Hard Gainer Defined
A "Hardgainer" is the description given to people who struggle to gain both muscle and mass. Dr. William H. Sheldon, trained in psychology and medicine, in the 1940s developed a theory which states that human bodies are divided into three main somatotypes; the ectomorph, the endomorph and the mesomorph. The ectomorph is a naturally slim person who has trouble gaining weight, either in the form of muscle or fat. The endomorph struggles to keep their weight down, while the blessed mesomorph gains muscle quickly provided they adhere to a good training program and diet. Struggling month after month to gain muscle can be frustraing. In response, many Hardgainers frequently change their training programme when they fail to see any progress. This in turn leads to staggered training and further failure. The good news is Hardgainers can build both muscle and mass, all that is required is a different approach to training and diet.
Tips For Hardgainers
In terms of diet, while most people will get results by adhering to a diet which consists of 40% carbohydrates, 40% proteins and 20% fats, the Hardgainer will benefit most from a diet consisting of 50% carbs, 25 % proteins and 25% good fats. In tems of carbohydrates, the Hardgainer will also benefit from taking in as much as 24 calories per pound of total body weight, rather than the typical 12. In order to maintain such high energy intake, it is important to choose non bulky, less fibrous items to ensure that you are not full before getting the calories you need.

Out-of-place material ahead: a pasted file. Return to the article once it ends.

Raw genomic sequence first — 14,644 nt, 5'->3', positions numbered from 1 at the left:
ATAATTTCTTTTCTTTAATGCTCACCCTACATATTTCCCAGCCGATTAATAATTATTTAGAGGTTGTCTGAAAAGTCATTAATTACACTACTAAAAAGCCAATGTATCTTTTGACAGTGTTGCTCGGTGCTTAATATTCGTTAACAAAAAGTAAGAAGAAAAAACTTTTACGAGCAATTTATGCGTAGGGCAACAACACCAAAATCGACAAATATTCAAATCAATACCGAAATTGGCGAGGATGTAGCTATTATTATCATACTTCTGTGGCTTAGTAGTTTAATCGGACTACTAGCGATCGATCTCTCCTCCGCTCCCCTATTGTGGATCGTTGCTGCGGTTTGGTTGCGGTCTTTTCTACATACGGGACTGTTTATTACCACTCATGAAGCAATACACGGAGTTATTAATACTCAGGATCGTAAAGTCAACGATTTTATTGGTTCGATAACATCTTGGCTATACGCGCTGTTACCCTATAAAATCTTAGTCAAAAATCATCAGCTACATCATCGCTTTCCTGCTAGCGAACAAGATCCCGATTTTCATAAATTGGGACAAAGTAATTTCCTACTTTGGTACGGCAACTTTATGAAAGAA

Compound (or multi-joint) exercises are what you need to focus on as a Hardgainer. Exercises like the military press are ideal because it works a number of muscles all at once. The squat and deadlift are also popular compound exercises (Check our workout section to find more examples). Lifting close to maximum weight is also important as the stress will cause slight muscle tears which repair to form new muscle. Hardgainers should also aim to complete a full-body work out each time they go to the gym instead of focusing only on one part. Giving your body time to recover is also important and over-training should be avoided. Aim to stick to a workout program for 6-8 weeks rather than switching frequently.
Even the best Olympians take time to relax. Don’t just focus on taking time off – take time out to do things you enjoy. Consider activities such as massage and acupuncture as these can actually help you grow faster. Even try different types of massage, you may even discover one that could become your favourite type.
Think positive and plan a structured training and eating programme to help you achieve your aims. Chances are, that if you take a methodological approach, and take time out to relax outside of training, you will make progress beyond what you had ever considered possible.